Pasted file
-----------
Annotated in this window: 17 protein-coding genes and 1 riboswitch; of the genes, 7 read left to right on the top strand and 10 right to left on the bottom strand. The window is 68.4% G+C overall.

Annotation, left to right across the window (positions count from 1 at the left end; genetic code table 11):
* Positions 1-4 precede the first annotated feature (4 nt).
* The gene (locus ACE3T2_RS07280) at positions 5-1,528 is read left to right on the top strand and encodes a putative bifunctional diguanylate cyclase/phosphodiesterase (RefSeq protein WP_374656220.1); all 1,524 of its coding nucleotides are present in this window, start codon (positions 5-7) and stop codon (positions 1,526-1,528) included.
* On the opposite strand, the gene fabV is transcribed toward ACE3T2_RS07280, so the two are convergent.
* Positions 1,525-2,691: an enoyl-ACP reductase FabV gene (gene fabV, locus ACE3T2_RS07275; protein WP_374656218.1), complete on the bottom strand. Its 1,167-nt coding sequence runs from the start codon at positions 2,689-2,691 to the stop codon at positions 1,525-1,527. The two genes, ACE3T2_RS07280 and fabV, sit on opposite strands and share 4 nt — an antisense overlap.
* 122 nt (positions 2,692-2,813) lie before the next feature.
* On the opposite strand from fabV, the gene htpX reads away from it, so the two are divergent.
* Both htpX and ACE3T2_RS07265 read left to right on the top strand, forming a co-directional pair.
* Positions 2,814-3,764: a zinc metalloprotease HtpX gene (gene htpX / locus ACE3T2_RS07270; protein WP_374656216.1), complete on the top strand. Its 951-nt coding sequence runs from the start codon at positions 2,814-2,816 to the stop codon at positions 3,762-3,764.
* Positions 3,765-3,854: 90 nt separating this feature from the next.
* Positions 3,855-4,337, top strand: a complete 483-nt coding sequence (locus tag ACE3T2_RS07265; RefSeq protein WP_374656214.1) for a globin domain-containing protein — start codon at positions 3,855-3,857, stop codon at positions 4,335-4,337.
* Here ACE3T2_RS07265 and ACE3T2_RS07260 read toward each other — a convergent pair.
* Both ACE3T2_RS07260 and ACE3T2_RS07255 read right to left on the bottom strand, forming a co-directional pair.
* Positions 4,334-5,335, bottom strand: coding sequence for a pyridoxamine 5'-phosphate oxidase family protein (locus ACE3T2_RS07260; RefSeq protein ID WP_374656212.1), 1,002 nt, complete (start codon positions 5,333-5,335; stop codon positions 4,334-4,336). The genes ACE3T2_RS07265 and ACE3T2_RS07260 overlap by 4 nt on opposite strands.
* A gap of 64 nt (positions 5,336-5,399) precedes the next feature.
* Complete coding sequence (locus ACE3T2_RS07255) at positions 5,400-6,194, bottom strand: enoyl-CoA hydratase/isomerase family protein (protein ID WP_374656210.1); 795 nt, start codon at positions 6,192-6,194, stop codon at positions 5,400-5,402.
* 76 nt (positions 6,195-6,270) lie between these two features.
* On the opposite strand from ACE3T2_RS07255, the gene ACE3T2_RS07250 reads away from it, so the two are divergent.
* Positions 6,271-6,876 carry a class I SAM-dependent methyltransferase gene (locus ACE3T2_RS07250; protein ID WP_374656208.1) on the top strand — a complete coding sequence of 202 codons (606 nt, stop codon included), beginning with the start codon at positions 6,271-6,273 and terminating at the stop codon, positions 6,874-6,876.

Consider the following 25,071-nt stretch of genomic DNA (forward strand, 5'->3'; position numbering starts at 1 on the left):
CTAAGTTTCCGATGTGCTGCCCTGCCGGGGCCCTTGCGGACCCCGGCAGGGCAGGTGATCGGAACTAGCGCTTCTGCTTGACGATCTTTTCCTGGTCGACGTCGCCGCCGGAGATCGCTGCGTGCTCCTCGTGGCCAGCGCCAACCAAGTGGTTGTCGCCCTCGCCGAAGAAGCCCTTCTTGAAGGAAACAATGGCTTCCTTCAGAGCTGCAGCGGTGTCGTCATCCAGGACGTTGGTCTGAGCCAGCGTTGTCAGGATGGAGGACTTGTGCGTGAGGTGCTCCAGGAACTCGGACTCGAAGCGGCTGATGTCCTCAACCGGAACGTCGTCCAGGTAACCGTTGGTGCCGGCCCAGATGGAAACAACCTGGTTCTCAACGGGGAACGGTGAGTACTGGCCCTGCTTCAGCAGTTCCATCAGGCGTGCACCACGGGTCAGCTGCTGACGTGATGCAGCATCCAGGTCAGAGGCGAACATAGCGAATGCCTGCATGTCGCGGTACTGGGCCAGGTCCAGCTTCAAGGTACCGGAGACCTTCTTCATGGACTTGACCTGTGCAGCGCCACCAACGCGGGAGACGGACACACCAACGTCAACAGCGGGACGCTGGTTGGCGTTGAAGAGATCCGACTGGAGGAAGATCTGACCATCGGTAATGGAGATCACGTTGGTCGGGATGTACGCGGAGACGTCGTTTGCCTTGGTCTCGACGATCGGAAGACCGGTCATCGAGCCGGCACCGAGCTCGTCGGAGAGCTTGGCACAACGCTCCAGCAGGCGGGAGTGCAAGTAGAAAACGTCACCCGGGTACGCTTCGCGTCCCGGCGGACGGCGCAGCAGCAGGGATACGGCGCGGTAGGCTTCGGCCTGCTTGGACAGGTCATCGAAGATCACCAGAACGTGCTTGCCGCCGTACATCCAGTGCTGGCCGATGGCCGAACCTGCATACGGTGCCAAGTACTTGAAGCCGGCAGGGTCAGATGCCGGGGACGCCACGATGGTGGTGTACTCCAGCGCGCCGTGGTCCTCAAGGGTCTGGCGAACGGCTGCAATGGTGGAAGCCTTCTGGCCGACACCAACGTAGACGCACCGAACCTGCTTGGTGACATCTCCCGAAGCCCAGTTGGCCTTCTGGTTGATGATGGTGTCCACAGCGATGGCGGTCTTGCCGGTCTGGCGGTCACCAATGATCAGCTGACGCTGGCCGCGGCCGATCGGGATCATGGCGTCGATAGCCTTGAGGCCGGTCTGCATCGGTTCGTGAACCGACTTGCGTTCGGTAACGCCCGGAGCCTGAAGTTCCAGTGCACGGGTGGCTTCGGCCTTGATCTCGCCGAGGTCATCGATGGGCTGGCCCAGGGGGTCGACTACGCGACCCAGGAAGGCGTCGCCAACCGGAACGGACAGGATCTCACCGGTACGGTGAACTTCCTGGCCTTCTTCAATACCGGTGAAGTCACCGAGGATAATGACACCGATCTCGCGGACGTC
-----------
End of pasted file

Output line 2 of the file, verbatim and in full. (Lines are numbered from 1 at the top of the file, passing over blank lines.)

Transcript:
Annotation, left to right across the window (positions count from 1 at the left end; genetic code table 11):